Jim Duffy - Thomas Weisel Partners - Analyst: So that leads to the question of your six-million-pair capacity. What's the split of that between classics and new styles, or how easy is it to shift from one to the other?
Ron Snyder - Crocs, Inc. - President and CEO: It's pretty easy to shift between one and the other. We have excess capacity of all of our high-volume stuff, certainly more so than we would of new styles, but even when we're coming up with new styles, we put in the capacity for both machines, as well as molds, gluing lines, sewing lines, whatever's required for a given new model. We'll put in excess capacity in anticipation that that particular line would take off. If that one doesn't, then another one that uses those same machines and equipment would pick up that excess capacity we put in place.
Given these comments, it seems strange that the Company's inventory levels continued to expand substantially. We know that Q3 international demand was high and that international demand consists mostly of classic lines. We also know that in Q2, there was $119MM in inventory which was skewed towards classic lines. So to go from Q2 inventory of $119M to Q3 inventory of $195MM when management has previously discussed how fast and efficient the production process is and more importantly when the bulk of that demand was in core models that were in stock based on Q2 inventory looks questionable to me.
Buyback: I found it interesting that CROX management went with a 1MM share repurchase plan. At current prices that would amount to about $43MM or 70% of its existing cash balance. Property and equipment expanded by about $37MM in the past 9 months and management stated it underestimated some of the demand for CROX products yet it feels confident enough to utilize 70% of its cash balance to fund a share repurchase rather than utilize cash for expansion projects?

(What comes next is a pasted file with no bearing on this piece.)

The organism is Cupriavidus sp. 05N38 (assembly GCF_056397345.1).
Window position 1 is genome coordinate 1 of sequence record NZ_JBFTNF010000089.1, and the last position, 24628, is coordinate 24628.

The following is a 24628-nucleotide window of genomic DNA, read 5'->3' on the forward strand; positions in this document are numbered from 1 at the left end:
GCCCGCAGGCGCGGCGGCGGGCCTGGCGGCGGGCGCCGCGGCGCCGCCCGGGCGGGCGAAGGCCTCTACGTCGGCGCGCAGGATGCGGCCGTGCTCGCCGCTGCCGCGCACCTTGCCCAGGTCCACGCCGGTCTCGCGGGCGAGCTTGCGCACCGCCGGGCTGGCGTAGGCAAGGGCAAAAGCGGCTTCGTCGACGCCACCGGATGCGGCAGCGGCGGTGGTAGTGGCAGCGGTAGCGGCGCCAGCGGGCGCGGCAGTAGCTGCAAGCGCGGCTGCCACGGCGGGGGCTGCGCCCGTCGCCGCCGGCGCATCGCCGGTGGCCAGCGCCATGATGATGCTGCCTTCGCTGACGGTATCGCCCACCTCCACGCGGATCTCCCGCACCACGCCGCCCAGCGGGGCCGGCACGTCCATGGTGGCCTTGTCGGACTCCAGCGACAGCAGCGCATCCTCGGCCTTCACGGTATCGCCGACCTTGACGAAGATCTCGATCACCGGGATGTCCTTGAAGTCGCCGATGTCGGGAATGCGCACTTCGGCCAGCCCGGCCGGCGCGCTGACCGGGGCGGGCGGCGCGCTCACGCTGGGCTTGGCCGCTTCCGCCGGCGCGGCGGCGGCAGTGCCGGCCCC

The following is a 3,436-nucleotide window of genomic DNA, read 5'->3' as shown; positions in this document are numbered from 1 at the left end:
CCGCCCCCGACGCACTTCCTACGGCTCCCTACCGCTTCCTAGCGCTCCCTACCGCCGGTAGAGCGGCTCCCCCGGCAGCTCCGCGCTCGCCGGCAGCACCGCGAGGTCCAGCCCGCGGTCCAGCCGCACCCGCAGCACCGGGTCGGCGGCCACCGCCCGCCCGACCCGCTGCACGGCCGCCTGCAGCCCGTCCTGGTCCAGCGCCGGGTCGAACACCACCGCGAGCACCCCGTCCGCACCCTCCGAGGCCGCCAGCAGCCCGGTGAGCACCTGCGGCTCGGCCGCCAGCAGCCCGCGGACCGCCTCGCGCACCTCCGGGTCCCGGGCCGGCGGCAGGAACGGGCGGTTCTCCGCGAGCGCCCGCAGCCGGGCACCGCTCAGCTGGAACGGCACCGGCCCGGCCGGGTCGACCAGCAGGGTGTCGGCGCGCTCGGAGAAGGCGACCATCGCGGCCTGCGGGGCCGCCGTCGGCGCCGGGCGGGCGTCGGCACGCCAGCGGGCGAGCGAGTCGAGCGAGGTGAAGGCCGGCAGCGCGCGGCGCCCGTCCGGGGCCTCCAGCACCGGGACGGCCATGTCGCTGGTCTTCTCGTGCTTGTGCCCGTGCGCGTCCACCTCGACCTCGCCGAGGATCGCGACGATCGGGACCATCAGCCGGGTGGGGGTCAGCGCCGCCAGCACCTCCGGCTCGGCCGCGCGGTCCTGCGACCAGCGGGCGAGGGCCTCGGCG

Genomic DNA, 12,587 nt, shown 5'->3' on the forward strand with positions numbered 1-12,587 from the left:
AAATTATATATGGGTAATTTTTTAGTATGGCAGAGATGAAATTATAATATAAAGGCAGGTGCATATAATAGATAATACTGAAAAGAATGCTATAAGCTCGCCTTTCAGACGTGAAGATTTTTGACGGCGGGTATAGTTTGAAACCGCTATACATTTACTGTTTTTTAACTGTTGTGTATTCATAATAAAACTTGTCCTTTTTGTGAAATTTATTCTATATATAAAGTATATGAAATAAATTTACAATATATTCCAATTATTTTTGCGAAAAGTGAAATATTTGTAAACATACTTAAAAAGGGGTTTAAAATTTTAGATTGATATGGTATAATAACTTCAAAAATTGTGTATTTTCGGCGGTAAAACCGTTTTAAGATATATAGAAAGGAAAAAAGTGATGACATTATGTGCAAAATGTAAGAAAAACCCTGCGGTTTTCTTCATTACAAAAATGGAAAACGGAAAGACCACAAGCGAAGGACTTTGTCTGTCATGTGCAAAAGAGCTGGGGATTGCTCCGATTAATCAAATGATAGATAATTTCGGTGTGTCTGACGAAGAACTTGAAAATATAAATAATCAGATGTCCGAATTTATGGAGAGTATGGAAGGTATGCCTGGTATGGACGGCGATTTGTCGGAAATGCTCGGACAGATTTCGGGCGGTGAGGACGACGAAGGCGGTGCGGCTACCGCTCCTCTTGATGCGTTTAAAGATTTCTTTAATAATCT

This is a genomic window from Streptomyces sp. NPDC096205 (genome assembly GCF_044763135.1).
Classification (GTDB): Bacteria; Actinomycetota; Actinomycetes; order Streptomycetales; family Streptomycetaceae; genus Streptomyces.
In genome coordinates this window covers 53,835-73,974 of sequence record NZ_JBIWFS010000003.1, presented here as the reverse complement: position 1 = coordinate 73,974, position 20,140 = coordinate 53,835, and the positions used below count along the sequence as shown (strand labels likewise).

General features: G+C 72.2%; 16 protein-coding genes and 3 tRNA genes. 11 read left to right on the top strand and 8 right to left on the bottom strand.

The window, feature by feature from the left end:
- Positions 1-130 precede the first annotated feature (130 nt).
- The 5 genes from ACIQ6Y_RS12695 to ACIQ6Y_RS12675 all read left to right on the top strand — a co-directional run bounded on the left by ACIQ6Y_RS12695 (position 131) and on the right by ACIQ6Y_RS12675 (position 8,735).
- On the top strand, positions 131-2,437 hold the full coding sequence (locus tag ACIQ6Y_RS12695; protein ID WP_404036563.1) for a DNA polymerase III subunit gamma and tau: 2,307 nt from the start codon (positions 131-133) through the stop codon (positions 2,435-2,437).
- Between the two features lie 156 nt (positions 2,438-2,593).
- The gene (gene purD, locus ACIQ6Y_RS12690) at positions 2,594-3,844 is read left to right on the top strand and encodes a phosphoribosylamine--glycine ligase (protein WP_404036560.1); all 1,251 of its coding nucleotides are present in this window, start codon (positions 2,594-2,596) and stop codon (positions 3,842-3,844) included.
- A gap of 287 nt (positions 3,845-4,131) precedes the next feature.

International Sales: I've received some emails saying I don't understand the international demand for CROX products. I'll admit I don't but I would also wager my lack of visibility on future international sales contributions is along the same lines of the sellside. However, the Street continues to push the idea of international growth as a significant opportunity for CROX and has no problem in assigning a high valuation to far from certain growth in markets where analysts have far less visibility. Further, the U.S. market should not be discounted and what I've seen in my local areas suggests CROX sales and interest may be slowing. For example, the Macy's at the Landmark Square Mall in Stamford, CT carries CROX, the bulk of which are classics and they are marked down from $30 to $15 per pair. There is considerable inventory at this Macy's despite the price cut. There's also a Payless Shoe Store in the same mall which sells identical Airwalks for $14.99. Take it as just one data point but in this localized market, the CROX brand is worth about $0.01 more than a generic. So to some investors that emailed me suggesting CROX could be a Nike ("NKE") type brand, I haven't found too many Nike products selling for a few pennies more than private label.